“In a city as commercially-driven as New York, it is particularly important to provide space for conversations around art that aren’t driven by the market,” says Anjuli Nanda Diamond who was recently appointed artistic director of New York-based The 8th Floor. Diamond joined the foundation ten years ago and recently returned from a hiatus to earn her master’s degree in art business from Sotheby’s Institute of Art. Established by collector-philanthropists Shelley and Donald Rubin to broaden art access for New Yorkers, The 8th Floor champions artists addressing unsung narratives. “As an organization, we are determined to have a voice that reflects both the diverse cultural landscape of the city and the communities that inhabit it,” Diamond says.
Part of the Shelley & Donald Rubin Foundation—endowed in 1995 to support the arts and promote human welfare—The 8th Floor celebrates artists’ role in driving social changethrough performance, exhibition and salon-style discussion. “I feel fortunate to have evolved with the organization over the years, from gallery assistant to curator and now as artistic director,” adds Diamond, who also edited the foundation’s two- volume publication An Incomplete Archive of Activist Art (2022) which traverses the history of the Rubins’ art and justice mission.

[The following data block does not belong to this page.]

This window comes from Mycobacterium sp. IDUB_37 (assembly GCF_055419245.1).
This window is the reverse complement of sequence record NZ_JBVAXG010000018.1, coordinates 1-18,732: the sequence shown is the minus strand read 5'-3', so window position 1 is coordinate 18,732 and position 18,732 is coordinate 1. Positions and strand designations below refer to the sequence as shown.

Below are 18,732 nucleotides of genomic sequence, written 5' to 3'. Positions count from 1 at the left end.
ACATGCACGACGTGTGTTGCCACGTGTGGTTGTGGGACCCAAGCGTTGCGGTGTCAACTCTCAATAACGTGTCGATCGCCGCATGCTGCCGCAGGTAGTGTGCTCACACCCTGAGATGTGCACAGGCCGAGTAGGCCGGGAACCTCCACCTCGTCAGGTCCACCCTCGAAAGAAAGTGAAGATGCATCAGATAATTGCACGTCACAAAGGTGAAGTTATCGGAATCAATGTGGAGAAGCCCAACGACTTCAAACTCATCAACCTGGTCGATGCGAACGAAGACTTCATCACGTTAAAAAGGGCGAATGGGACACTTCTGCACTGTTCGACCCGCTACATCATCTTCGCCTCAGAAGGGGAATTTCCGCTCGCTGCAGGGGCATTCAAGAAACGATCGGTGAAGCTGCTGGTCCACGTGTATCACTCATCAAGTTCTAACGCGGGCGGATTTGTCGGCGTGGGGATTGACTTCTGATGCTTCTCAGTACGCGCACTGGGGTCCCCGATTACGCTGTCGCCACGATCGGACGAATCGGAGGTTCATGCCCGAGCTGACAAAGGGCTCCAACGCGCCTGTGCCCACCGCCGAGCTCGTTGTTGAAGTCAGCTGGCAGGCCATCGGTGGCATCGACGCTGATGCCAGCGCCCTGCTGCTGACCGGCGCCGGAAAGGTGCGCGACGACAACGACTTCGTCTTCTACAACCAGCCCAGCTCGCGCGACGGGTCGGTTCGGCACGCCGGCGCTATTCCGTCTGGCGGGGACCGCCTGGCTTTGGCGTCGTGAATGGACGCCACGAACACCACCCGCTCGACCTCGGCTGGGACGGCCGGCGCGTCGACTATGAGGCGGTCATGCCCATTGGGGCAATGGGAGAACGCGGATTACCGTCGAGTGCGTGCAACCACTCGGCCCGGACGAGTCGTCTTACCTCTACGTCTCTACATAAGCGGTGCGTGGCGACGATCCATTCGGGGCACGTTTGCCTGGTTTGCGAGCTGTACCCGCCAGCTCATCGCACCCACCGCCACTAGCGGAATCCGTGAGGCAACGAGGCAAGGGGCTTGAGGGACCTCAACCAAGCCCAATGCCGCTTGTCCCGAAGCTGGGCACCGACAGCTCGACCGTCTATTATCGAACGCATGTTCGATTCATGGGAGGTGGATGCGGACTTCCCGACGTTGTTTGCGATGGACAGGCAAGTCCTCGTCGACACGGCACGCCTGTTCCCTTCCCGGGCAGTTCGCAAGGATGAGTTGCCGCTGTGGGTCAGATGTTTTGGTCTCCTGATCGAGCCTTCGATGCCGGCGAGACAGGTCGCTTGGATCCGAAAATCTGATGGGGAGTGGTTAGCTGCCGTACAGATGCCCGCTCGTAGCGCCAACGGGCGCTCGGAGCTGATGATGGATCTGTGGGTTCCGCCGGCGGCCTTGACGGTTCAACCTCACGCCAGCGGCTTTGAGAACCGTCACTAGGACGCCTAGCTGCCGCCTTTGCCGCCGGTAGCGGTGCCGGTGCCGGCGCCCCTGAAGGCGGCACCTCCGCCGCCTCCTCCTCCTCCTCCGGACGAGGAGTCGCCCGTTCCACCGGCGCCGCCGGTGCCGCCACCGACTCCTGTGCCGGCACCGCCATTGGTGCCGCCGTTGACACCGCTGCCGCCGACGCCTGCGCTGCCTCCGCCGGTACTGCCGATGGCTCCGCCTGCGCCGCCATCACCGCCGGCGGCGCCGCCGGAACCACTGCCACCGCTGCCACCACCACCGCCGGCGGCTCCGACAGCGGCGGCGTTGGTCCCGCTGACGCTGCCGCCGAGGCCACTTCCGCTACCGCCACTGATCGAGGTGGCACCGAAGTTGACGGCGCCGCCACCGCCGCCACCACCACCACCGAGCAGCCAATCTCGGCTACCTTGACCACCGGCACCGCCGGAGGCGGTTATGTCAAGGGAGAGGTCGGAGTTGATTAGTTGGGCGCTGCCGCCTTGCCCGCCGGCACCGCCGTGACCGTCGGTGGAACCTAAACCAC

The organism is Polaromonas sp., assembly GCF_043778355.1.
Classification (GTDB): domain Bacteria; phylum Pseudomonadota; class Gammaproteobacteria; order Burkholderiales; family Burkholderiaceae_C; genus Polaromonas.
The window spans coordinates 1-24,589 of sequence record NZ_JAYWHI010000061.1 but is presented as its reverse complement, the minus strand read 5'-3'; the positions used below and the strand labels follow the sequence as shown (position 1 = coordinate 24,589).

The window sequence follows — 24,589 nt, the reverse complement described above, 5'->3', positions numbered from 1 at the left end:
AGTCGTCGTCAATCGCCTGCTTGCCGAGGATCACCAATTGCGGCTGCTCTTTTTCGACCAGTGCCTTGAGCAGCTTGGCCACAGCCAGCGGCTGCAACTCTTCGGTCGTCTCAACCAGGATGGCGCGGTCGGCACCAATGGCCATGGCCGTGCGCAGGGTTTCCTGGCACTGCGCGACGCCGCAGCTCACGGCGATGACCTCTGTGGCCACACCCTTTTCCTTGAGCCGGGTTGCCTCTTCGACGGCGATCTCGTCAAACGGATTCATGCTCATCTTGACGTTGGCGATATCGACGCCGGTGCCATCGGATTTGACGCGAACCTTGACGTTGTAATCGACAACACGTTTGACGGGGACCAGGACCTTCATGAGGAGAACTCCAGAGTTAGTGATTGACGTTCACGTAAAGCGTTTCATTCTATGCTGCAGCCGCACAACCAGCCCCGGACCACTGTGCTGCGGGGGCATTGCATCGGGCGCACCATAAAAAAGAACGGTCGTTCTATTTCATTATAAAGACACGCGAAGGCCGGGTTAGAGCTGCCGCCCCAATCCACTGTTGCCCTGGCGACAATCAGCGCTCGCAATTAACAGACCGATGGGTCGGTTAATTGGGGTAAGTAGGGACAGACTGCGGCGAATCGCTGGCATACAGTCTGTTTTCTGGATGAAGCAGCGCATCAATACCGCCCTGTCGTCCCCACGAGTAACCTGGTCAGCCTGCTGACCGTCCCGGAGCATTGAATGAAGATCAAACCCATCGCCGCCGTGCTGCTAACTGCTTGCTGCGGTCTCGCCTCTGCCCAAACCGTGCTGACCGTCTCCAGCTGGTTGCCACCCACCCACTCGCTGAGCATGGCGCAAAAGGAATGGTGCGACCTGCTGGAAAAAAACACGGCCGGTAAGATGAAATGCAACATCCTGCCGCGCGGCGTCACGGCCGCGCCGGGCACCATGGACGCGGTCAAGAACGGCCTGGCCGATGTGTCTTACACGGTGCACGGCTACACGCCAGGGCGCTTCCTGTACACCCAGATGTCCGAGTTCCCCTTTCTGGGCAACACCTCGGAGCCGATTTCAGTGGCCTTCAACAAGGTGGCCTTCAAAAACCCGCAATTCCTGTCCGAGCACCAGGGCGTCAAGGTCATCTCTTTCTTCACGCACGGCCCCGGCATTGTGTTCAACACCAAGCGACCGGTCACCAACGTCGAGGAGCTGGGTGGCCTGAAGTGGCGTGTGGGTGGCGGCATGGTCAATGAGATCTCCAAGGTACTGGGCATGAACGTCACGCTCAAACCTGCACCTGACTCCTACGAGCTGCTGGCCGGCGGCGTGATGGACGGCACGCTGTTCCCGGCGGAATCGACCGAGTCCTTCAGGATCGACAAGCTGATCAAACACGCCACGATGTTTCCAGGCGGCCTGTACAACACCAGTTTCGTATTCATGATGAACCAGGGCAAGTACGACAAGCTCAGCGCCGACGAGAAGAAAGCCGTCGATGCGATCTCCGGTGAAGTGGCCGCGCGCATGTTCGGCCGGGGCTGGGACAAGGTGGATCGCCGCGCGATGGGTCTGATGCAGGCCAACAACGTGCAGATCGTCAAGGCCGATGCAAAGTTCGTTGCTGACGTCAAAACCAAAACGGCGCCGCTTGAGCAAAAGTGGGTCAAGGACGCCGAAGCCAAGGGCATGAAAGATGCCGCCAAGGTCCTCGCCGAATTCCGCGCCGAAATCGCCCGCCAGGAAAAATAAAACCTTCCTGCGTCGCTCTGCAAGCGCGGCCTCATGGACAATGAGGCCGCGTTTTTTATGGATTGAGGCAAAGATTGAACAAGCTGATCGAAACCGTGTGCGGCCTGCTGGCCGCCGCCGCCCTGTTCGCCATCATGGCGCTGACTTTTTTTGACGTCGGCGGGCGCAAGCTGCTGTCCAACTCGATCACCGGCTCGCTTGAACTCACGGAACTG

While new to the helm, Diamond has long left her mark on the institution’s curatorial DNA, with a critical eye on art world structures. Case in point: her current show “Articulating Activism,” co-curated with Irish artist George Bolster, draws from the Rubins’ private collection to engage issues of feminism, migration and colonialism. The checklist ranges from Betty Tompkins and Firelei Báez, to artist groups like Guerrilla Girls and ACT UP. “Many of the pieces were acquired during my time working for the Rubins, and I feel a particular affinity for these artists who continue to resist and reject oppressive conditions,” she explains. “José Ángel Toirac, Guerrilla Girls and Tsherin Sherpa have vastly different backgrounds, coming from countries with varying political circumstances, as well as access to education and training. Yet, they have a commonality in their questioning of basic human rights, weaponiz- ing their position as artists to draw attention to injustices.”